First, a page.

Here is a pic of Marissa Meyer signing my two-day old copy of Fairest: Queen Levana’s Story, the prequel to Cinder. She gave an amazing talk about her writing process at the 92nd Street Y and gave us a sneak peak into Winter, the final book in the series, which will be released in the fall of 2015!
Is anyone else confusing the seriousness of Ebola with the fictionality of letumosis?
My review of Cress, the third book in Meyer’s The Lunar Chronicles, to come…
There is a reason I haven’t blogged in a week. It’s not that I haven’t been reading, or haven’t finished a book…it’s that I’ve been too absorbed in this series to pause long enough to blog about it. (I’m already well into the third book by now…but I digress.)
Fans of Cinder will certainly delight in this much-loved sequel. Readers still follow the cyborg, post-ball, post-fairy tale, but are also introduced to the non-robotic happenings of Scarlet (Scarlet is a shade of red – which fairy tale has the word “red” in it???), who is on the hunt throughout France to find her missing grandmother. The simultaneous story lines very much work for this series. Scarlet has her own plot unfolding, with a base of a well-known fairy tale guiding the plot; but, sporadically dispersed into this is the no-longer-fairy-tale plot of Cinder (and sometimes the prince) on the run from the law. I never once found myself more invested in one plot over the other, as so often many multi-character plots go.
On the way, Scarlet receives help from a mysterious gent named Wolf – not that she really needs it; Scarlet is one tough cookie. She’s got all the characteristics of a true heroine (fight, determination, selfless sacrifice, and piloting skills) along with the believable fallibility: she loves flirting and attention, just like her father did, and sometimes she doesn’t care about the consequences of this on others.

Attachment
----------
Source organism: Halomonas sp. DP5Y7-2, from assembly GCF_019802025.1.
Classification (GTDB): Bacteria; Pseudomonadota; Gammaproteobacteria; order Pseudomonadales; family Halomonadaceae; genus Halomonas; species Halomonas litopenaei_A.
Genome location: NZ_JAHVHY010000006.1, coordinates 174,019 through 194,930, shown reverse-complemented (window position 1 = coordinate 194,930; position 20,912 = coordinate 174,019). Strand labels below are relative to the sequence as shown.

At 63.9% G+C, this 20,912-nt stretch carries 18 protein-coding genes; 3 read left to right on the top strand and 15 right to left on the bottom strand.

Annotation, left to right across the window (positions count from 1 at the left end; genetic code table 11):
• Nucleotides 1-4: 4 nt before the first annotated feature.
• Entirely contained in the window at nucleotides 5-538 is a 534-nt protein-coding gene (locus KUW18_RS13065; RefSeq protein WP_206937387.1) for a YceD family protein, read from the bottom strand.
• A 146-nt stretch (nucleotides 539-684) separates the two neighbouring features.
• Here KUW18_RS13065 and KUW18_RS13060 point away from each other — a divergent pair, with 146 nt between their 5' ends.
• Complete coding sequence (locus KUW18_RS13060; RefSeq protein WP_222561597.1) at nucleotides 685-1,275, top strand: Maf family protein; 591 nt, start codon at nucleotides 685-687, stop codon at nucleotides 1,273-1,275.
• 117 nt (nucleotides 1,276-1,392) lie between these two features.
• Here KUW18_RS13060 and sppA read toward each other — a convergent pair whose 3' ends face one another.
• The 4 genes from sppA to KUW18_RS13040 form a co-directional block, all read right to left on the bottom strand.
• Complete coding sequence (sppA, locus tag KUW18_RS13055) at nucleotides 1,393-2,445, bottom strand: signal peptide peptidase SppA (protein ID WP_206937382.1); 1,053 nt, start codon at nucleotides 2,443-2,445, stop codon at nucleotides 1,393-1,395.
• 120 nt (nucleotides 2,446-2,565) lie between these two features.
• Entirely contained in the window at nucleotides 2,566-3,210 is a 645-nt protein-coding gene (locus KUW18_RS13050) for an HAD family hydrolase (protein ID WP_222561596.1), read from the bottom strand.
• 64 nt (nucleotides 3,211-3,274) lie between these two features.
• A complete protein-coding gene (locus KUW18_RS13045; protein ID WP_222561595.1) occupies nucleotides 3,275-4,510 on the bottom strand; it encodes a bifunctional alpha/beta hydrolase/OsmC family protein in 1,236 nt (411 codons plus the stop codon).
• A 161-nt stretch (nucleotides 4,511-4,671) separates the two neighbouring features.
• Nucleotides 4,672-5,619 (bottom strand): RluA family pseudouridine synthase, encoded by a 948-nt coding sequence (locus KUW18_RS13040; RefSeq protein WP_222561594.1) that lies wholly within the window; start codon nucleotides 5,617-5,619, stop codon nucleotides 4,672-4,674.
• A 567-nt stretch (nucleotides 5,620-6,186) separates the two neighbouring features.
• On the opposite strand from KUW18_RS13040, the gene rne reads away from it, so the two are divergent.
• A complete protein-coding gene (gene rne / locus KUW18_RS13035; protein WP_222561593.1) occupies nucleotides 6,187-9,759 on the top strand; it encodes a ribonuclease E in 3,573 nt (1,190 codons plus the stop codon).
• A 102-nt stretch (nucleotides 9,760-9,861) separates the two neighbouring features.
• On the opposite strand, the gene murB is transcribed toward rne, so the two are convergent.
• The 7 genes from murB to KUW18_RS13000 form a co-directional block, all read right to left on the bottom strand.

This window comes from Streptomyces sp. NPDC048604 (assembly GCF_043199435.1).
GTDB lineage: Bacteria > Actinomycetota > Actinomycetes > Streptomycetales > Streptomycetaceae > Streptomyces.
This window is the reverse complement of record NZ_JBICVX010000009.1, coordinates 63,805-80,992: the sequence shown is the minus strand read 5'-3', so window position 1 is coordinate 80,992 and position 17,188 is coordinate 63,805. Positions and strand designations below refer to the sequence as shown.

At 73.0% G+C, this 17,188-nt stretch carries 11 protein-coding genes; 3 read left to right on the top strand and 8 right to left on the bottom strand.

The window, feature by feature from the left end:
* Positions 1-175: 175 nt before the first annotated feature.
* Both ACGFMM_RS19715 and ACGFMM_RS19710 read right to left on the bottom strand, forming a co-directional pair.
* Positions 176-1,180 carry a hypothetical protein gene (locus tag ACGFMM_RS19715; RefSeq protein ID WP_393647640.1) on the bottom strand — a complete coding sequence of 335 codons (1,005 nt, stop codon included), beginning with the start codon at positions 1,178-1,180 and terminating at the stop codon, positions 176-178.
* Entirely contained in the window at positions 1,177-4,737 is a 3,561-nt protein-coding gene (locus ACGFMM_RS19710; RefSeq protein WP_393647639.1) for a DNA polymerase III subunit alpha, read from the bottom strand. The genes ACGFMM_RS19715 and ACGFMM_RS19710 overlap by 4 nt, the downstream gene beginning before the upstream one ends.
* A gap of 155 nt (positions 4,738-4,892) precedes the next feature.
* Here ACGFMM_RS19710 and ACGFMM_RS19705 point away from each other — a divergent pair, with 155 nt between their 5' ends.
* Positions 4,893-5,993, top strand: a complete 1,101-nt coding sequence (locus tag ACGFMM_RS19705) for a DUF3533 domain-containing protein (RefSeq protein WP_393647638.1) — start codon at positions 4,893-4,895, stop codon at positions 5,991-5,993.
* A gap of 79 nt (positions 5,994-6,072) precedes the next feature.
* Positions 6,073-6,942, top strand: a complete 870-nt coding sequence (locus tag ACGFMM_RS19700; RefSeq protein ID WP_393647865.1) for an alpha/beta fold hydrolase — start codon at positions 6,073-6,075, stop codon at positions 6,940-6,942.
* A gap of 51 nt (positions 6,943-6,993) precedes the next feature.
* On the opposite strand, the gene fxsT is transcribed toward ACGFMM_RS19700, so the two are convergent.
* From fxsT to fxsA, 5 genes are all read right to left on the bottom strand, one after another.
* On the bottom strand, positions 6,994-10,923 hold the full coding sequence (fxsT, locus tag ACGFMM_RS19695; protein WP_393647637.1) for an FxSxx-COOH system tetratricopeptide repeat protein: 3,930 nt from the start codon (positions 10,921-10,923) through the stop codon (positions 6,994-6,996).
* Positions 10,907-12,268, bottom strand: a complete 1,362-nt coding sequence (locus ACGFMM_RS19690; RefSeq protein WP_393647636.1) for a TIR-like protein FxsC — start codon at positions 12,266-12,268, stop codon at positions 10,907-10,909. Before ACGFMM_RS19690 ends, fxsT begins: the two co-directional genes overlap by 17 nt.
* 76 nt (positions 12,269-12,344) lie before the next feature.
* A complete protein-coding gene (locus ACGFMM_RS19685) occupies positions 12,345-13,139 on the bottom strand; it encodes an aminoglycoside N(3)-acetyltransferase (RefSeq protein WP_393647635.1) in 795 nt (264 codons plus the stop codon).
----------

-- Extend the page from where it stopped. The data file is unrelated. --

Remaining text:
*Spoiler alert* : Perhaps my favorite part of the series as a whole (at least at this point, two books in) is the conclusion of the love story of Scarlet. At the end of Cinder, there is no happily ever after, at least not yet; Cinder is put in prison and believes Kai wants nothing to do with her anymore. But at Scarlet‘s end, it looks like, after a tumultuous ride, that she is all but dating her love interest (despite a few qualms, of course, to be presented in the third book). The contrast is a pleasant one; so often authors narrate all their love stories is the same manner, and I was very much expecting Scarlet to end up alone at the end of her book, and maybe in even in jail à la Cinder. (Of course, I would have expected her to end with her dream guy at the series’ conclusion, but that’s another matter.) Meyer reminds us that not all characters are a blueprint, that not all characters share the same story arc.
Spoiler alert concluded, if you haven’t indulged your childhood-fairy-tales-enjoyment-meets-young-adult-bliss, you should jump right into The Lunar Chronicles. If I haven’t made this clear already, you’ll be pretty glad you did.